Nigeria Ends London Olympics Without A Medal After Spending N1.9bn

By Olufemi Atoyebi/Punch

Nigeria at London Olympics The London 2012 Olympic Games ended on Sunday with Team Nigeria returning home with no medal, raising questions over the N1.9bn budgeted for the Nigeria’s participation at the Games.

It was an unusual record compared to the nation’s achievements at the Games in the past two decades. It was one that reminded Nigerians of the woeful performance recorded when Nigerian did not win any medal at Seoul ’88.

In London, Nigeria’s hopes for medals were shouldered by the athletics team, where Blessing Okagbare was regarded as a match for Shelly-Ann Fraser-Pryce of Jamaica and Carmelita Jeter of the US in the women’s 100m. But Okagbare finished the final in the 8th position, blaming her poor performance on injury despite competing till the end.

In the long jump, she had an equally bad outing, failing to qualify for the final after finishing in the 17th position. In the women’s 4x100m relay race, Christy Udoh, Gloria Asumnu, Oludamola Osayomi and Okagbare did put up a fight but the 42.64 time recorded by them was only good as their season’s best with Nigeria ending in the 4th position.

Ajoke Odumosu also raised the nation’s hopes when she reached the 400m hurdles but she came last to end all medal expectations from the race.

The basketball team reached the Olympics for the first time with much expectation, especially after beating Greece and Lithuania, respectively ranked 4th and 5th in the world, during the qualifiers.

They even gladdened the nation’s heart with a win over African champions, Tunisia, in their first match at the Olympics, but defeats by to Lithuania, Argentina, US and France ended first basketball participation at the Games with one win.

There was disappointment after the table tennis team was ousted a day after the opening ceremony but there were last minute hopes that later produced no medals for Nigeria.

Team Nigeria’s Captain Chika Chukwumerije, who won a bronze at the last Olympic Games in Beijing, China was seen as a medal prospect in taekwondo because of the preparation he had before the Games. He did not begin his contest until a day before the closing ceremony, but in his only fight, he lost to Cuban opponent, Robelis Despaigne, in the men’s+80kg class.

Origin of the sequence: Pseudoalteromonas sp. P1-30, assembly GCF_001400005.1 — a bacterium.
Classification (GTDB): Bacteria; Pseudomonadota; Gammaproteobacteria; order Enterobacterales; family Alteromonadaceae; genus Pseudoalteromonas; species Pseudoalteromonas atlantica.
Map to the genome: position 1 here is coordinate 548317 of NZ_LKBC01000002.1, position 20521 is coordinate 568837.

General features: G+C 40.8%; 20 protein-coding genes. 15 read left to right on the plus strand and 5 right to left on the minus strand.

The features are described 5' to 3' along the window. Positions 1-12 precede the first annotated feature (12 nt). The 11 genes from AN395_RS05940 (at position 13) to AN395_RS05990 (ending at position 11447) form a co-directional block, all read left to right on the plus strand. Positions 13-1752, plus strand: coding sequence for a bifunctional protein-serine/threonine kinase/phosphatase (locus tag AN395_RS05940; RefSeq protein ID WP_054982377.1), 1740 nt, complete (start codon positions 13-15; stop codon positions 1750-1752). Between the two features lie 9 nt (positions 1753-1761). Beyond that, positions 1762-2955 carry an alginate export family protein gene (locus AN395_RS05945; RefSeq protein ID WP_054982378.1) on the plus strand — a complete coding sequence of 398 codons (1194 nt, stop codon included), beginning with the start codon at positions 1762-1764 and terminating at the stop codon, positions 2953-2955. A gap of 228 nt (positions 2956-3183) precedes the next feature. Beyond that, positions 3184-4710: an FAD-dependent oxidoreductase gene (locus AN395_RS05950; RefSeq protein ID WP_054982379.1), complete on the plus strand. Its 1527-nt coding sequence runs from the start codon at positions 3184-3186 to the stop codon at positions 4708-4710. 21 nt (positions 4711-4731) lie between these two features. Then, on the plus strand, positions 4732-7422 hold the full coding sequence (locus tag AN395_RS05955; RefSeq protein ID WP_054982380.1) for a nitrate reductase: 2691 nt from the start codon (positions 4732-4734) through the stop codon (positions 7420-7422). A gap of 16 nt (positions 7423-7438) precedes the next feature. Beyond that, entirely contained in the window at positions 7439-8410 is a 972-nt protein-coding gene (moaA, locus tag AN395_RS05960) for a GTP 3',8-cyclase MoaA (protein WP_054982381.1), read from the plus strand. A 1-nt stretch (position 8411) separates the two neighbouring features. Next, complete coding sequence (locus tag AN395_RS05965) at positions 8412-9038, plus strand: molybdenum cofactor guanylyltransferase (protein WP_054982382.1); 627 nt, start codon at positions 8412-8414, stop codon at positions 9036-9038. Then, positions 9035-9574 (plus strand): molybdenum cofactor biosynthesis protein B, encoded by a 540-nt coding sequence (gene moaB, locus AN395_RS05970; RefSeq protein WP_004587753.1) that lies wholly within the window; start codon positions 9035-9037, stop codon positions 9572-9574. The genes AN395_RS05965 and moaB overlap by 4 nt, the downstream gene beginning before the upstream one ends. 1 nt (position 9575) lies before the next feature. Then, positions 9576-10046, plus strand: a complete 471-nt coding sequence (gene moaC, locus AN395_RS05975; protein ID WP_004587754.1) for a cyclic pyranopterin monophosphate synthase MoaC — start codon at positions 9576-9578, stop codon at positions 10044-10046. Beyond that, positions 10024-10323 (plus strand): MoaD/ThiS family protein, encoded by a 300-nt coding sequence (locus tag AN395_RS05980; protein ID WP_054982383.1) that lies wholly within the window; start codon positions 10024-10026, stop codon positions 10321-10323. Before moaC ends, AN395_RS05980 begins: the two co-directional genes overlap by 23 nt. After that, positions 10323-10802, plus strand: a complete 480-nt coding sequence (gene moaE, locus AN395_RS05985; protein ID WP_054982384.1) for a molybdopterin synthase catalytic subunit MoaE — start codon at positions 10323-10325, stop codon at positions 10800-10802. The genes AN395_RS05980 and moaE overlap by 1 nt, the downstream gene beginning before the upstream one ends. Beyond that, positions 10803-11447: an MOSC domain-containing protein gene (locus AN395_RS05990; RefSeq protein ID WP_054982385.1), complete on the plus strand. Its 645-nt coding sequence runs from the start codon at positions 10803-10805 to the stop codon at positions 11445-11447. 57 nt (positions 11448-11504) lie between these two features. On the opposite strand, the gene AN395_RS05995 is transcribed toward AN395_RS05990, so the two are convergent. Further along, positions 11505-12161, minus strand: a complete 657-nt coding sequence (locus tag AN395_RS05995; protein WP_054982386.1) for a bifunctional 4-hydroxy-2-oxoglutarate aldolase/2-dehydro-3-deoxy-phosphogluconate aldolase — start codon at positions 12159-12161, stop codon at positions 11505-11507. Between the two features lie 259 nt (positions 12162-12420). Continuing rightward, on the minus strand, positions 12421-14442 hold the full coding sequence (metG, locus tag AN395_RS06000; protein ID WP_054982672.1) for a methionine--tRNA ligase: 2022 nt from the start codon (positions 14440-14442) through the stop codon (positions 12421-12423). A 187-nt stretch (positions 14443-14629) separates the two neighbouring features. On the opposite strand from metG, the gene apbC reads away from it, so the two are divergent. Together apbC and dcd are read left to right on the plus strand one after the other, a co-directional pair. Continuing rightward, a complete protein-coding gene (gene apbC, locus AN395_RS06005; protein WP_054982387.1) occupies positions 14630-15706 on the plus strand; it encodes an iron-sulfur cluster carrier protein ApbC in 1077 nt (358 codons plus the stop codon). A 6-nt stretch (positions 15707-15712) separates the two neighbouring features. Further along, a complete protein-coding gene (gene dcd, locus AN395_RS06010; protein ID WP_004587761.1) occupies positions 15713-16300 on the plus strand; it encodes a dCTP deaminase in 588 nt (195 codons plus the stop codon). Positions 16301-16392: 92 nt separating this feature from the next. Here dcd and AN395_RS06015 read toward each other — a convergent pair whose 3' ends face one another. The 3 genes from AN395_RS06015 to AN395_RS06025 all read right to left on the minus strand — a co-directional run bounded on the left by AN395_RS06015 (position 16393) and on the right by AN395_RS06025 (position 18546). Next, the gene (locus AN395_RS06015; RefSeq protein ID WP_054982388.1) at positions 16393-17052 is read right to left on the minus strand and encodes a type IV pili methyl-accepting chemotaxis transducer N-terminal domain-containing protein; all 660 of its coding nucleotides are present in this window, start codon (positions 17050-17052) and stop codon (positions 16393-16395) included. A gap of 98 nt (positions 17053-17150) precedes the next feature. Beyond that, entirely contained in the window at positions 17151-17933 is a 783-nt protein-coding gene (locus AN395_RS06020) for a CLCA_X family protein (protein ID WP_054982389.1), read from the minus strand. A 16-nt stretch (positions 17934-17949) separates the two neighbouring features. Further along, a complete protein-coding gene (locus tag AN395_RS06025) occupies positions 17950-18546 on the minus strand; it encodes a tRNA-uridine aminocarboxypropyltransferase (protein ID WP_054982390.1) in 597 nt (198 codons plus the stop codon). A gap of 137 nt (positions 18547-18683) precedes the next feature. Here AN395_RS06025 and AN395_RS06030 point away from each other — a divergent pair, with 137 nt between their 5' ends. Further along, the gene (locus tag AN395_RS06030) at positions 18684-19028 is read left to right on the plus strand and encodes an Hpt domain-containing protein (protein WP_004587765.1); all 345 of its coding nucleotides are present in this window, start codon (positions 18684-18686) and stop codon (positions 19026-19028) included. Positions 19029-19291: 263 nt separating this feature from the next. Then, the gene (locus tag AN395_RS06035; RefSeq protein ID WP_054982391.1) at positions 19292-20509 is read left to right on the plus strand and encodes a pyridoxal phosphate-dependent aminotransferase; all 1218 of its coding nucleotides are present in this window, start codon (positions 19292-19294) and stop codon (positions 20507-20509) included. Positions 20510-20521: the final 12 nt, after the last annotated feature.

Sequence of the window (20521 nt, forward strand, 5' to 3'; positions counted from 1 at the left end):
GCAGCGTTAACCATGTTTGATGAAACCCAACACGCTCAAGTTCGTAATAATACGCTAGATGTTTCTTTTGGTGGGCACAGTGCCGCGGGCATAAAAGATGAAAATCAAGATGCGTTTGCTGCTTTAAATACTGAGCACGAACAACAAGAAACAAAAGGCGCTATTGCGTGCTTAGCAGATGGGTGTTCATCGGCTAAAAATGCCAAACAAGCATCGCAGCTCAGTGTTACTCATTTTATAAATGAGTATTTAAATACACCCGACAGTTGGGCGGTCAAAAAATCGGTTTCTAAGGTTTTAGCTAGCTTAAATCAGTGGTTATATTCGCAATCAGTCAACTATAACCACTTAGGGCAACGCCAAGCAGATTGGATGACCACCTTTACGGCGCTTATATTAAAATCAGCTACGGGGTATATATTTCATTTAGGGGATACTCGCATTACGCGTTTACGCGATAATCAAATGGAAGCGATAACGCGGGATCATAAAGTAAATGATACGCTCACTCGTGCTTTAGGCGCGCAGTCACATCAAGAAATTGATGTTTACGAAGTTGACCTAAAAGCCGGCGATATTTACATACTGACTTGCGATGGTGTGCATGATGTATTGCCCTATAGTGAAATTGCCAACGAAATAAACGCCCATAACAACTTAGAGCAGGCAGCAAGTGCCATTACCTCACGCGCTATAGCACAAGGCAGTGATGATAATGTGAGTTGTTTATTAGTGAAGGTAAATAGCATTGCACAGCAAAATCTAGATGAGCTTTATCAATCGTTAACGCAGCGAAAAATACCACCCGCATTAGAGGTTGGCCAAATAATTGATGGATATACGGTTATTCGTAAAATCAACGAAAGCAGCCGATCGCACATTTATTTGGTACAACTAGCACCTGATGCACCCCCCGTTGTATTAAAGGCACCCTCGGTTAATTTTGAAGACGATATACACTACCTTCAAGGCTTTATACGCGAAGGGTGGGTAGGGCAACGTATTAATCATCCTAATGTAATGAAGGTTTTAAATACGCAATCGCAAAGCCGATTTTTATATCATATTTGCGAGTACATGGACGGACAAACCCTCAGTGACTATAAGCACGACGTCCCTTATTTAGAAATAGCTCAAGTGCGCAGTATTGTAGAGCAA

A few hours after his defeat on Saturday, another hope was dashed when the women’s 4x400m relay team was disqualified in the final. It was however not the final straw as hopes of any type of medal rested on Sinivie Boltic, a male wrestler in the freestyle 96kgcategory. He drew bye into the quarterfinals where he met Republic of Moldova’s Ceban Nicolai on Sunday. But like other athletes that represented Nigeria, Boltic did not get to the medal zone, ending all hopes for Nigeria.

A few weeks before the Games commenced, there was controversy over the release of funds as sports federations bosses had to look for money to prepare athletes for the competition. Chukwumerije was the only athlete who had first class preparation for the Games. He was treated for an injury in London and sent to Korea to prepare for his taekwondo event.

Reacting to the nation’s failure in London, a member of the Association of Veteran Sports Administrators Forum, Martins Osaile, said Nigerians should hold the Federal Government responsible for the poor outing.

Osaile said, “Before 1999 when we returned to democratic rule, our sport was healthy, today it is almost dead. The present government in the hands of our people is not ready to develop sport in Nigeria. They play game with the future of our athletes. They have forgotten that there is political power in achieving excellence in global events.

“When the present head of the Nigeria Olympic Committee, Sanni Ndanusa, was the president of tennis federation, I challenged him to list his achievements in the sport. To the surprise of Nigerians, he became the sports minister and now NOC president. That shows how the Nigerian government has relegated sport in Nigeria.”

Osaile advised the athletes to challenge their leaders and free themselves from their hold.

“Usain Bolt made over $30m from endorsement last year and there are many others that were not documented for public consumption. How many Nigerian athletes made anything from endorsement in the past one year? The US announced last week that camp for the 2016 Olympics would open in September, here in Nigeria, we will not start until three months to the Games,” Osaile said.

Former boxer and an Olympian, Jeremiah Okorodudu, said the boxers who represented Nigeria in London were not ready for the contest.

He said, “We had three boxers but they were not good enough to win medals. They were picked from the National Sports Festival which was wrong. If we are going to use the festival as Olympic qualifier, it should be made open. You cannot take rookies to a big event like the Olympics.”

Okorodudu also said Nigeria was heading for a major failure when training tours are not properly handled before the Games.

“In the past when Nigeria did well at the Olympics, training tours were not limited to putting athletes in a hotel and training at a remote facility. Tours are meant to expose the athletes and put them in proper shape for the big events,” he said.

  1. 'Jianya Reply

    It is so shameful that a nation of over 150 million people could not earn a single medal at the Olympics. The London Olympics is now history. The egg cannot be unscrambled. Rio 2016 is a few years away at is where the nation should now put her focus in everything sports to find a way to redeem herself for Africa’s sake. For obvious reasons, there are Bolts and Blakes in Nigeria.